Issued: Wed, Feb 28, 2018 at 8AM

Expires: Thu, Mar 01, 2018

Above 2,500ft High

1,500 to 2,500ft High

Below 1,500ft Moderate

Degrees of Avalanche Danger ?

1. Low
2. Moderate
3. Considerable
4. High
5. Extreme

Avalanche Danger Rose ?

Avalanche Problems ?

Problem Details

The last 48 hours brought around 17″ of new snow in the Lutak zone, ranging down to around 6″ in the Pass zone. Winds were strong out of the south, but have switched to strong out of the north today. The new snow sits over a bed of weak facets about 30-60cm deep. Beneath that, we have a few different mid-pack ice crusts, with faceted layers in between, and depth hoar at the ground in thin areas. See snow profile below.

Problem #1: Storm Snow

Location: All aspects and elevations. We have about 20″ of recent powder that fell upside-down and with strong density interfaces. Strong southerly winds have caused heavy wind loading on NW-N-E aspects, and north winds today will reverse this pattern. As the winds pick up, natural avalanches will be likely today on wind loaded aspects and cross-loaded gullies. Human triggered soft slab avalanches will be likely on any slopes steeper than about 27 degrees. The icy bed surface under the new snow will make for large and fast loose-snow avalanches as well. Stick to the trees today, or stay on low-angle slopes. Be mindful of steep openings in the trees which are often wind loaded and lead to terrain traps below.

Problem #2: Persistent Slab

Trend: danger increasing with the new load from fresh snow. Location: all aspects above 1500ft. Likelihood of triggering: likely. Confidence: moderate. Avalanche Size: moderate-large. Below the upper rain crust sits a thick layer of weak facets, another crust, then more weak facets. We continue to get reports of whumping within the facet layer below the upper ice crust (about 60cm deep now), which shows that this ice crust is decomposing and overloaded. With the added stress from new snow on top, we now have a “loaded gun” type of scenario.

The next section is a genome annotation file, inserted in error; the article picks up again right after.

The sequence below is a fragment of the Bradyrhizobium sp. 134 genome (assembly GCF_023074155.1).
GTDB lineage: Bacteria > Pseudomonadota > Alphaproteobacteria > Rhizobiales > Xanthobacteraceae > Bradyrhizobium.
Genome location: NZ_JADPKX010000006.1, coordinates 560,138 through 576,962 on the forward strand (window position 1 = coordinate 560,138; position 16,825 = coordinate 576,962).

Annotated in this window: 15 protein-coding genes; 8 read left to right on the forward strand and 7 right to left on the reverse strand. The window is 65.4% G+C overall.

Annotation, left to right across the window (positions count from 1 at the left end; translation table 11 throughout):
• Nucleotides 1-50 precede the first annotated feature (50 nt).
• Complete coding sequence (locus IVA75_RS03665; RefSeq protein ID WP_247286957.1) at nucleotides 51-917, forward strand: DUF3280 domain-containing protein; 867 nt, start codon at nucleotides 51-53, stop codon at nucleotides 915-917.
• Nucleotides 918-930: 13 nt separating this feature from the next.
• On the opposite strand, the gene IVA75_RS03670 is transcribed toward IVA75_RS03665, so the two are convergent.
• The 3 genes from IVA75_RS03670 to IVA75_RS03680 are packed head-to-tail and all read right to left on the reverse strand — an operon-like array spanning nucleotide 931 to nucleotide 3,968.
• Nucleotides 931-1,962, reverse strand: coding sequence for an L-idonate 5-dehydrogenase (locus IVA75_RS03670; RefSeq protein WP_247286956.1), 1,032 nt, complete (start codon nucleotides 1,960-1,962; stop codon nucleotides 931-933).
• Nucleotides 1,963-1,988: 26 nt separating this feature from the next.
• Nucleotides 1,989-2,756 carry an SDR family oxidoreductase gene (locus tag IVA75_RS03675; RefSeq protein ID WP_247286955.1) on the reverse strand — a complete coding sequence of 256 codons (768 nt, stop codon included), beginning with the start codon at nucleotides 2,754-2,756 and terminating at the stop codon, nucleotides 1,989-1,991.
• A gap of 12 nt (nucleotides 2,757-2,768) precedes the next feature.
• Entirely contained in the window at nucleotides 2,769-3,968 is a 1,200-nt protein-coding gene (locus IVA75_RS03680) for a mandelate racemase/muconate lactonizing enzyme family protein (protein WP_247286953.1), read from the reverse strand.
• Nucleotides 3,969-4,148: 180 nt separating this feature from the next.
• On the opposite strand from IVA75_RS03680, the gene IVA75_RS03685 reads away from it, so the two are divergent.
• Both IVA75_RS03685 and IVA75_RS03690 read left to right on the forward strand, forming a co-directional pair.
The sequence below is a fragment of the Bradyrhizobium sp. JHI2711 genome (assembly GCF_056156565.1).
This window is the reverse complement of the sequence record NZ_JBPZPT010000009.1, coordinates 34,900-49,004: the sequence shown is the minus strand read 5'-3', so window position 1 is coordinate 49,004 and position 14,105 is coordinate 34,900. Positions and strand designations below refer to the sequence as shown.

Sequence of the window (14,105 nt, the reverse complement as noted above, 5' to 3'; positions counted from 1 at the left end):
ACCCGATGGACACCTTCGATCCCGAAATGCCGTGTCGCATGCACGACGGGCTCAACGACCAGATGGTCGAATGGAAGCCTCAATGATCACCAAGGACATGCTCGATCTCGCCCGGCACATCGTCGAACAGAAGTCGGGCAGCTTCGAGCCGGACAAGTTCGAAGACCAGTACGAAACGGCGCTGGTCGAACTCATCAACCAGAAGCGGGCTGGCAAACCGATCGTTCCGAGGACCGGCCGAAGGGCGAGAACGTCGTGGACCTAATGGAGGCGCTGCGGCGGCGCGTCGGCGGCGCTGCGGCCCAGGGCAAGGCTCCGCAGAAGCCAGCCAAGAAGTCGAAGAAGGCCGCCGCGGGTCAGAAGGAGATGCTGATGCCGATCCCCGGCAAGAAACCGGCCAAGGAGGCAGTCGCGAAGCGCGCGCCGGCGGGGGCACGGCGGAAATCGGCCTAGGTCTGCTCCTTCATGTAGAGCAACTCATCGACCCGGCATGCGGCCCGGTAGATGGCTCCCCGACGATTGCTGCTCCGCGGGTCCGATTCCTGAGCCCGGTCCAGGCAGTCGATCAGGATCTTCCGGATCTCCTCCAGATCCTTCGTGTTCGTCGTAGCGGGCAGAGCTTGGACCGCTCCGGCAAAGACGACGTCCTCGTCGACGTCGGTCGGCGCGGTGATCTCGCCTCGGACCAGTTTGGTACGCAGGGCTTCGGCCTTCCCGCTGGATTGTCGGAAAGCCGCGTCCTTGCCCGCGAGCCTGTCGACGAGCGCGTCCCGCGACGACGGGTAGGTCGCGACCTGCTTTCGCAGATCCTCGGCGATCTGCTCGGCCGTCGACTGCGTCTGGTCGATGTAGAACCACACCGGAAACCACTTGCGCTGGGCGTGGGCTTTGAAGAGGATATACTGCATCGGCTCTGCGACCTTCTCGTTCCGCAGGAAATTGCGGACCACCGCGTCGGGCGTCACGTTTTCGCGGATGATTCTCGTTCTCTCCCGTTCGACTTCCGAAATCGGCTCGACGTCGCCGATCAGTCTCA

Remote triggering and wide propagation will be possible, leading to large avalanches. Surface avalanches may step down to these facet layers 45-60+cm deep.

Recent Avalanche Activity

In the last week, lots of whumphing has been reported (failing on facets beneath the upper ice crust), as well as shooting cracks within the recent snow.

In the last two weeks there has been small natural wind slab activity on wind loaded slopes, with crowns up to 25-50cm thick. This is occurring regularly in sync with wind events. Cross-loaded slopes have shown the most activity since the winds have shifted direction several times.

Recent Weather

Tuesday night’s storm will be clearing out towards noon today, as strong north winds increase. Snow totals from last night will be 5 – 9″ (bringing 2-day totals to 9 – 18″, highest amounts in the Lutak zone). Thursday-Friday we will see strong arctic outflow: cold, clear, and very windy from the north.

 Snow Depth [in] Last 24-hr Snow/SWE [in] Last 3-days Snow/SWE [in]  Today’s Freezing Level [ft]  Today’s Winds Next 24-hr Snow/SWE
Mount Ripinsky @ treeline
53″ 8″ / 0.70 17″ / 1.50 0  strong, N 0″/ 0.00 *
Flower Mountain @ treeline
 41″ 4″ / 0.30 10″ / 0.70 0 strong, NW 0″/ 0.00 *
Chilkat Pass @ 3,500ft
 22″* 2″ / 0.15 * 6″ / 0.50 * 0 strong, NW 0″/ 0.00 *

( *star means meteorological estimate )

Additional Info & Media

If you get out on the snow, send in your observations!

Posted in Lutak Forecasts.
Erik Stevens

Forecaster: Erik Stevens